SP – Do you follow a flexible diet?
Sohee Lee – Yes I really believe in it. The competition stage cannot be your end goal. It is important to have a goal after stepping off the stage and to know how you are going to approach both training and nutrition in the long term. Years ago I made the mistake of following a meal plan prior to a competition; I really restricted and deprived myself of many things throughout the training, as result after the show I gained about 20 pounds.
SP – Do you encourage your clients who compete to follow a flexible diet approach? How has that worked out?
Sohee Lee –Absolutely, a lot of my clients compete but never rebound, they follow this approach to nutrition and they understand that the stage is not the be-all end-all. It is a 100 percent psychological approach. That is why I love psychology so much, with health and fitness (psychology) is the most over looked and underrated aspect. Everyone wants to talk about training and nutrition but what people often fail to understand is that if you can’t apply certain principles to your life on a consistent basis then it is completely irrelevant.
SP –What about your clients who don’t compete, do you encourage a flexible diet approach for them as well?
Sohee Lee – Definitely. When working with clients I try to explain that it all comes down to mindset. People often want a meal plan and to be told what and when to eat as well as what to avoid. The problem is this is not sustainable. What happens in a situation where it is too rigid is that when a person goes out to a restaurant or social situation it is difficult for them to enjoy themselves. It can terrify people because all of a sudden there are all these unknown variables. The fear we have with foods is largely in our heads and we need to expose ourselves to different situations.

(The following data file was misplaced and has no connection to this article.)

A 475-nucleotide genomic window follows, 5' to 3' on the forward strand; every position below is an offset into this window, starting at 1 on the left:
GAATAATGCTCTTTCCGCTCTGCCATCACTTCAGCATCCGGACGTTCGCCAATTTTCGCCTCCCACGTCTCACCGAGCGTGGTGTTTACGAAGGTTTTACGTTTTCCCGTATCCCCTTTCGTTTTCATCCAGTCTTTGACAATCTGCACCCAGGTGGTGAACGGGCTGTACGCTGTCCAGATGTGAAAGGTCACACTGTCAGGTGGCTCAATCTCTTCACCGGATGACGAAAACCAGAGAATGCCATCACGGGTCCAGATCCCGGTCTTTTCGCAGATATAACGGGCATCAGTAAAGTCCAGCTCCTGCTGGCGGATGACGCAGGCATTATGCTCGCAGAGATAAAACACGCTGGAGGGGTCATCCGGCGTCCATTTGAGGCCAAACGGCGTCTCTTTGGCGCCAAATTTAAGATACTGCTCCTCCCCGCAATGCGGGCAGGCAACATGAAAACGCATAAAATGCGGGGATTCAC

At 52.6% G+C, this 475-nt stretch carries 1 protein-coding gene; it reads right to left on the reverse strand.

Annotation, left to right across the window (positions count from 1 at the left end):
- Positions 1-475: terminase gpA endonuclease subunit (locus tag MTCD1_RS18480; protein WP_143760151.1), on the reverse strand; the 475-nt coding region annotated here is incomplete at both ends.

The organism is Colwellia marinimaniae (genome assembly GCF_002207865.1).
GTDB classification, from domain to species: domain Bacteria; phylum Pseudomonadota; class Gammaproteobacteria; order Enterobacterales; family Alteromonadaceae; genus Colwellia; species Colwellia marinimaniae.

SP – I am sure you have clients who contact you after a night out or a day when they feel they ate poorly. What do you tell them?
Sohee Lee – It happens all the time. If a person eats poorly they will often not think long term and become impulsive. That is when I tell them to just be patient and tomorrow just get back to what you were doing. I tell them not to overdo the cardio or do an extra workout. This can become a horrible cycle. They just need to get back to normal and realize feeling guilty is not going to help. That’s why I love this approach, there is no shame and no guilt involved.